I have the M30 at home right now but i?m about to change them with the SHL5 as i had them here at home for two weeks, and it was simply breathtaking how they sounded with my set up. The M30 where allready what i called the best sound i had at home until i had the chance to try the SHL5.

                          I?m running my Harbeth with Lavardin IT, Tom Evans The Groove and a DPS 3 Turntable with Immedia RPM II arm and a Lyra Cartridge, all connected with Stereovox cabling.
                          Sound is amazing to me


                          Yakamozan
                          Not much mentioned here but Lavardin is also a very good match with Harbeth IMHO. You have a very good analogue setup there.

                          Comment


                          • #73
                            Re: Eyes open or shut?

                            Agree that price only reflects quality to an extent and the relationship is far from linear. While on this topic im looking for an extremely affordable solid state amplifier (something below USD 900) to run a pair of SHL?5?s to tie me over the summer months. the tube amp I have just runs unacceptably hot and switching on the aircon only adds background noise. ive shortlisted the marantz 6003?s, a creek evolution (on sale here) as well as a rotel ra 04. Any suggestions are most welcome. I know the decision making process gets only harder when there are constraints. Thanks.

                            Comment


                            • #74
                              Re: Eyes open or shut?

                              Originally posted by kittykat View Post
                              Agree that price only reflects quality to an extent and the relationship is far from linear. While on this topic im looking for an extremely affordable solid state amplifier (something below USD 900) to run a pair of SHL?5?s to tie me over the summer months. the tube amp I have just runs unacceptably hot and switching on the aircon only adds background noise. ive shortlisted the marantz 6003?s, a creek evolution (on sale here) as well as a rotel ra 04. Any suggestions are most welcome. I know the decision making process gets only harder when there are constraints. Thanks.
                              Hi,
                              science is a good thing, but don't forget to land on earth, on real world when spending money. McIntosh (that I own) has poor or not at all service & support here in Greece. Numerous other exotic or non-exotic brands, have the same problem. Technicians (after guarantee has expired) are a tricky and doubtful choice to do. One dealer closed and the next one proved of very low credibility in servicing some exotic tube amps from Italy, though the latter is next door.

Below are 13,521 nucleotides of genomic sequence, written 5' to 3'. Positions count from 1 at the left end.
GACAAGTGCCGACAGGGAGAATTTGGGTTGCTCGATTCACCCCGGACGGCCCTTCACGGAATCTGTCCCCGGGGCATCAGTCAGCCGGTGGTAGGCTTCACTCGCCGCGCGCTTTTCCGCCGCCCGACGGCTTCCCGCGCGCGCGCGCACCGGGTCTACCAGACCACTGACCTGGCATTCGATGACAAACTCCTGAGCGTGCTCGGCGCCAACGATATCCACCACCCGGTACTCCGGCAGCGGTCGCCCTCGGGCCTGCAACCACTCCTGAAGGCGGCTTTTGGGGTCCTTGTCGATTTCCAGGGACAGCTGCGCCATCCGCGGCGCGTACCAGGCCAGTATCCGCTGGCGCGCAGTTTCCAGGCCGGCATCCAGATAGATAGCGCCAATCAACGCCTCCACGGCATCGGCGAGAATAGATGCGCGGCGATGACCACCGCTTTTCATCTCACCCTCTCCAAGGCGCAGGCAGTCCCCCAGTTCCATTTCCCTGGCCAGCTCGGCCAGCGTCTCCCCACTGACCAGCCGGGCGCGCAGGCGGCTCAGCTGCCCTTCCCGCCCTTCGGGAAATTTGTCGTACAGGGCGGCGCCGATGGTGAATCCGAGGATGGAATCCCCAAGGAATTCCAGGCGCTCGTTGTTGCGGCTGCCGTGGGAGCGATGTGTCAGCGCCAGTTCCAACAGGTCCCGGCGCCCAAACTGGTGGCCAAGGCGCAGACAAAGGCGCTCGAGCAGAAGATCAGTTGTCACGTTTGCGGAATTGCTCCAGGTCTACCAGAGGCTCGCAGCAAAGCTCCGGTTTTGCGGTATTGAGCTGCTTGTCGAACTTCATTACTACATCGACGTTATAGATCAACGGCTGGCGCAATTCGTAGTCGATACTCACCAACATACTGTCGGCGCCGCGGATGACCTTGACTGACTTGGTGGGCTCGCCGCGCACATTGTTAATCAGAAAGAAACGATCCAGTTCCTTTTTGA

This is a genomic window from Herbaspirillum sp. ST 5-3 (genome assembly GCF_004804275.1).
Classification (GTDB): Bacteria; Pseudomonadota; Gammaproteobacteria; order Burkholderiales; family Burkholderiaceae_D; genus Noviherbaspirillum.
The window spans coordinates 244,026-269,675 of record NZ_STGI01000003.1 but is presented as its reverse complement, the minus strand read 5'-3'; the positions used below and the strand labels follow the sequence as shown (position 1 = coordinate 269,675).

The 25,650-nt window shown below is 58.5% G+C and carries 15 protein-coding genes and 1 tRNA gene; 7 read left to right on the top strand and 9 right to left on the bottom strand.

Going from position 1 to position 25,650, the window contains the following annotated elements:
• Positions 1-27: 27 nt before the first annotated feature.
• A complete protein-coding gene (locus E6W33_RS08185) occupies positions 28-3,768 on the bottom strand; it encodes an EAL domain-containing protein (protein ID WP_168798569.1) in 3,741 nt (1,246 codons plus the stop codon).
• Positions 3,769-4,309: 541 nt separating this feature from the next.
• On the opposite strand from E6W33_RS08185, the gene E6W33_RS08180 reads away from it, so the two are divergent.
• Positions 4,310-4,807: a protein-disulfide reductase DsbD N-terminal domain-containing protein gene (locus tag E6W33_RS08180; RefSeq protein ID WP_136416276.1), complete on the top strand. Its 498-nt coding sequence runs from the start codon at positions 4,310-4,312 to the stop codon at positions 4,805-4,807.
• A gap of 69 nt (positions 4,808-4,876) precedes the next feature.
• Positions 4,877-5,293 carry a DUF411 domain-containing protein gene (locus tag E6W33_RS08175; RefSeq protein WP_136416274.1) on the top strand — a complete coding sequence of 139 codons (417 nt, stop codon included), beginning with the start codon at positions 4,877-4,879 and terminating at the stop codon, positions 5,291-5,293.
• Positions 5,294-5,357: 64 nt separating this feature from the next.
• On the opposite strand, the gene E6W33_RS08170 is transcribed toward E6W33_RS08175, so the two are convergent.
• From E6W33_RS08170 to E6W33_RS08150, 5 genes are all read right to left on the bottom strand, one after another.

So, I'm not worried about my SHL5s, concerning that Alan is very aware of spare parts, support & service for his customers worldwide for the past 20 and the next 20 years, as we have seen to happen... I'm aware of other brands and merchants that usually disappear in the short future, when needed...

                              The matter is that you'd better choose something that would be credible, well supported, easily repaired or serviced/changed if needed at your area. I've posted a comment about what happened with one of my VU meters, earlier in this discussion. So, don't underestimate my humble advice. Get a Volkswagen and trip around Europe. If you get a Ferrari, you should have waiting a helicopter from Maranello to check what went wrong on that mountain road across the Alps... And pay accordingly...

                              Most things (like new cars, electronics, etc.) are made to last short nowadays. For this, I wouldn't pay a fortune. If you buy some really good stuff, make sure that it has something like an "Alan Shaw" behind it!

                              Cheers from Athens,
                              Thanos

                              Comment


                              • #75
                                Re: Eyes open or shut?

                                Originally posted by kittykat View Post
                                Agree that price only reflects quality to an extent and the relationship is far from linear. While on this topic im looking for an extremely affordable solid state amplifier (something below USD 900) to run a pair of SHL?5?s to tie me over the summer months. the tube amp I have just runs unacceptably hot and switching on the aircon only adds background noise. ive shortlisted the marantz 6003?s, a creek evolution (on sale here) as well as a rotel ra 04. Any suggestions are most welcome. I know the decision making process gets only harder when there are constraints. Thanks.
                                Not wishing to offend but I wouldn't give house room to any of those three. If I really, really had to choose it would be the Creek but only as the best of a bad bunch. Is there any chance of you hearing a Rega Brio or Mira ? Well within your budget and streets ahead in terms of sound. IMO

                                Comment